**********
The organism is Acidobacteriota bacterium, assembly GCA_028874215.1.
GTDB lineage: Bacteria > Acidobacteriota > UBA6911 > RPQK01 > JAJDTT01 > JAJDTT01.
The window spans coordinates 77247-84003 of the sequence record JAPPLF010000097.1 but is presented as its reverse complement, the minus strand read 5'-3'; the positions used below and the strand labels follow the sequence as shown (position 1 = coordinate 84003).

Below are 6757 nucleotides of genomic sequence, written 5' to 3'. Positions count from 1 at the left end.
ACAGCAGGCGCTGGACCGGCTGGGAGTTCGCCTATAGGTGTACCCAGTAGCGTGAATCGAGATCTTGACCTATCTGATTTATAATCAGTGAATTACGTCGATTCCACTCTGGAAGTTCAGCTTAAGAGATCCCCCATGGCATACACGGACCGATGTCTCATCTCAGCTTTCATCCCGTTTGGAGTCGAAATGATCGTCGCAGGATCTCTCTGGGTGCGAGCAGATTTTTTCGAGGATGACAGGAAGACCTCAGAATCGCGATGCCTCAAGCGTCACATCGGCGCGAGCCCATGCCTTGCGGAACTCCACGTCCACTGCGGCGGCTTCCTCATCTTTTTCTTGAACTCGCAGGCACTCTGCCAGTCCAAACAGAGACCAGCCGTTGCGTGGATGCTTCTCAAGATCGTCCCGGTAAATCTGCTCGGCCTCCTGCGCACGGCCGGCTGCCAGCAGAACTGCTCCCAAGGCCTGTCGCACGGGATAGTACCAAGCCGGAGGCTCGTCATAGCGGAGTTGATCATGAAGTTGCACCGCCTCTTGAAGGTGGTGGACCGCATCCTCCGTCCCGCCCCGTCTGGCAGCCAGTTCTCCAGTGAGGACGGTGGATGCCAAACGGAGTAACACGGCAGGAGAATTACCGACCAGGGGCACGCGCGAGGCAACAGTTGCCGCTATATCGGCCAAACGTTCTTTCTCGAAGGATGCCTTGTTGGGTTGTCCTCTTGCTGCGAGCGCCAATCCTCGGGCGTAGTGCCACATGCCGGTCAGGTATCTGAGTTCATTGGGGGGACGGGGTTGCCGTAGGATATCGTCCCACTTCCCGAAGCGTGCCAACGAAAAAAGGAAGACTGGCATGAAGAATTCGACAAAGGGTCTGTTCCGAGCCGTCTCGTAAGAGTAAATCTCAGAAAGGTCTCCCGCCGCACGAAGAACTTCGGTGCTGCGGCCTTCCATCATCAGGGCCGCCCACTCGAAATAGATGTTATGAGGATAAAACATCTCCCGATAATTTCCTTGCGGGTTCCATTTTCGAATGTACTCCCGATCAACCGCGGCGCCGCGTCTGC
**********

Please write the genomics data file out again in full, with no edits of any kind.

The organism is Acidobacteriota bacterium, assembly GCA_028874215.1.
GTDB lineage: Bacteria > Acidobacteriota > UBA6911 > RPQK01 > JAJDTT01 > JAJDTT01.
The window spans coordinates 77247-84003 of the sequence record JAPPLF010000097.1 but is presented as its reverse complement, the minus strand read 5'-3'; the positions used below and the strand labels follow the sequence as shown (position 1 = coordinate 84003).

Below are 6757 nucleotides of genomic sequence, written 5' to 3'. Positions count from 1 at the left end.
ACAGCAGGCGCTGGACCGGCTGGGAGTTCGCCTATAGGTGTACCCAGTAGCGTGAATCGAGATCTTGACCTATCTGATTTATAATCAGTGAATTACGTCGATTCCACTCTGGAAGTTCAGCTTAAGAGATCCCCCATGGCATACACGGACCGATGTCTCATCTCAGCTTTCATCCCGTTTGGAGTCGAAATGATCGTCGCAGGATCTCTCTGGGTGCGAGCAGATTTTTTCGAGGATGACAGGAAGACCTCAGAATCGCGATGCCTCAAGCGTCACATCGGCGCGAGCCCATGCCTTGCGGAACTCCACGTCCACTGCGGCGGCTTCCTCATCTTTTTCTTGAACTCGCAGGCACTCTGCCAGTCCAAACAGAGACCAGCCGTTGCGTGGATGCTTCTCAAGATCGTCCCGGTAAATCTGCTCGGCCTCCTGCGCACGGCCGGCTGCCAGCAGAACTGCTCCCAAGGCCTGTCGCACGGGATAGTACCAAGCCGGAGGCTCGTCATAGCGGAGTTGATCATGAAGTTGCACCGCCTCTTGAAGGTGGTGGACCGCATCCTCCGTCCCGCCCCGTCTGGCAGCCAGTTCTCCAGTGAGGACGGTGGATGCCAAACGGAGTAACACGGCAGGAGAATTACCGACCAGGGGCACGCGCGAGGCAACAGTTGCCGCTATATCGGCCAAACGTTCTTTCTCGAAGGATGCCTTGTTGGGTTGTCCTCTTGCTGCGAGCGCCAATCCTCGGGCGTAGTGCCACATGCCGGTCAGGTATCTGAGTTCATTGGGGGGACGGGGTTGCCGTAGGATATCGTCCCACTTCCCGAAGCGTGCCAACGAAAAAAGGAAGACTGGCATGAAGAATTCGACAAAGGGTCTGTTCCGAGCCGTCTCGTAAGAGTAAATCTCAGAAAGGTCTCCCGCCGCACGAAGAACTTCGGTGCTGCGGCCTTCCATCATCAGGGCCGCCCACTCGAAATAGATGTTATGAGGATAAAACATCTCCCGATAATTTCCTTGCGGGTTCCATTTTCGAATGTACTCCCGATCAACCGCGGCGCCGCGTCTGC